During this reaction, some of the TNT molecules experience only partial oxidation upon reaching the ZnO surface. The intermediate reaction products (dinitrotoluene, toluene etc.) remain attached to surface defects and then oxidize at a slower rate to the final oxidation stage gaseous products. These products evaporate from the surface, causing re-adsorption of atmospheric oxygen and thus baseline restoration. The average thermal energy of electrons in bulk ZnO may not be high enough to ionize atmospheric oxygen into O groups on the surface. Only a small fraction of high-energy electrons are involved in the oxygen ionization, creating a slow recovery rate. These processes together cause the step-like behavior observed in the desorption portion of the vapor-sensing characteristics (Figure 6(a)) which is often erroneously attributed to thermal noise despite the amplitude of these steps being sufficiently higher than the noise. This step-like behavior is not observed in the sensing characteristics of simple gases, where the full catalytic oxidation occurs in a single-step. For instance, carbon monoxide oxidizes to carbon dioxide via the following reaction:

CO + O C O 2 + e

To increase the sensor recovery rate after a TNT pulse, the nanospring-mat was exposed to broad-spectrum UV radiation. ZnO is well known for its high optical activity [3134]; therefore, when this wide band gap material (band gap 3.4 eV) is illuminated under UV light with energy equal or greater than 3.4 eV, a large number of high-energy electron-hole pairs (excitons) is generated. In addition, the products of partial TNT oxidation can be cracked by UV light and oxidized by the activated oxygen on the surface. Once the gaseous products of full oxidation (CO2, H2O, and N2) desorb from ZnO, the high energy electrons generated by UV light ionize the atmospheric oxygen on the surface and restore O coverage. The experimental observation of this effect is shown in the Figure 6(a), where the recovery rate at high temperature drastically increases upon the UV illumination.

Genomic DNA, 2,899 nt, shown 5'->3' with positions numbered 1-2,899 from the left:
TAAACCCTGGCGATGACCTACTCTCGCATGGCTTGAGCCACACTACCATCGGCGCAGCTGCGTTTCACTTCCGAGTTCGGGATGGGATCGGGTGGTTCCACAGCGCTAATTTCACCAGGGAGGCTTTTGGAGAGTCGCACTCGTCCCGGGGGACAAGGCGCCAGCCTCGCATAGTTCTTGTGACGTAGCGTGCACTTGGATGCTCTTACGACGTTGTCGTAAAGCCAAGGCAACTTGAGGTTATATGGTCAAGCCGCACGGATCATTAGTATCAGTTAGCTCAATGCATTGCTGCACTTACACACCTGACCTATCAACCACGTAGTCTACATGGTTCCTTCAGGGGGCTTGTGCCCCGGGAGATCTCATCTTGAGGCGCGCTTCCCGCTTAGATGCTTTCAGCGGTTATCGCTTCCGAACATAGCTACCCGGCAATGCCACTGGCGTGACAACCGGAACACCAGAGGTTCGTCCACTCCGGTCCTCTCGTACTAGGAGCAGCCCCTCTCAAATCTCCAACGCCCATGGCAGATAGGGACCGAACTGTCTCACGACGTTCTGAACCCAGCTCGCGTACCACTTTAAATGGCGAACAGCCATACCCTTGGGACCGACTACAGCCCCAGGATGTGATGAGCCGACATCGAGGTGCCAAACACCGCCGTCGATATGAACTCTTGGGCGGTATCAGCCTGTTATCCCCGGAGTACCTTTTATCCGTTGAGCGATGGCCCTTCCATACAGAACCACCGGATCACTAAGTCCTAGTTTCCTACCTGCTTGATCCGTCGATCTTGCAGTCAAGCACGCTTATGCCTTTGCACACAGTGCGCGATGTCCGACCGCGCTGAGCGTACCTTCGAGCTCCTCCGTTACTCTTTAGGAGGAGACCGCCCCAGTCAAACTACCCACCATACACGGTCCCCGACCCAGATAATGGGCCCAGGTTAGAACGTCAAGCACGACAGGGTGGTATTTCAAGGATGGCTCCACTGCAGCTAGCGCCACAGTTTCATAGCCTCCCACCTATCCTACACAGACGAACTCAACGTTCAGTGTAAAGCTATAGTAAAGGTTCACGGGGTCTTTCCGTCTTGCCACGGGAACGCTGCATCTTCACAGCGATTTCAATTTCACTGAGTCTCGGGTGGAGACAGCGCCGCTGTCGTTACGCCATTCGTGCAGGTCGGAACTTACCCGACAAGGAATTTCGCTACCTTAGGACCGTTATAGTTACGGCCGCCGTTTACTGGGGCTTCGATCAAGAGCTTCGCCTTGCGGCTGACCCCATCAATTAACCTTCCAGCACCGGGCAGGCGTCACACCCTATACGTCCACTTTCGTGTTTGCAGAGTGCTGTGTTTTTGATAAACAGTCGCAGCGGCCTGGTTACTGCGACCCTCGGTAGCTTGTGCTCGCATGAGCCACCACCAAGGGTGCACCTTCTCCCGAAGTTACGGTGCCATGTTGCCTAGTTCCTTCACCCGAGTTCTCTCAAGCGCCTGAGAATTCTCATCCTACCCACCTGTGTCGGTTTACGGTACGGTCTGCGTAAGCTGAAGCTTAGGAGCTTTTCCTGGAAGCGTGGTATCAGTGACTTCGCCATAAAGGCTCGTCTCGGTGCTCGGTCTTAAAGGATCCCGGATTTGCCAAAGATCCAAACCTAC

6. Room Temperature UV Activation of Chemiresistors

At room temperature, the exposure of nanosprings to UV light in the ambient air causes an increase in conductance by a factor of eight (Figure 6(b)). This jump in conductance is attributed to the enhanced carrier density in the nanospring and the reduced depletion width. Once the electron-hole pairs are generated by the UV light, the holes migrate to the surface and discharge the adsorbed oxygen ions. This causes the depletion layer width and the intergranule barrier height to decrease, resulting in the desorption of surface oxygen. Over time, the unpaired electrons accumulate until the desorption and adsorption of oxygen reaches an equilibrium state. Hence, UV excitation leads to an enhanced carrier density in the nanospring and a narrower depletion width, resulting in a gradual increase in current until saturation.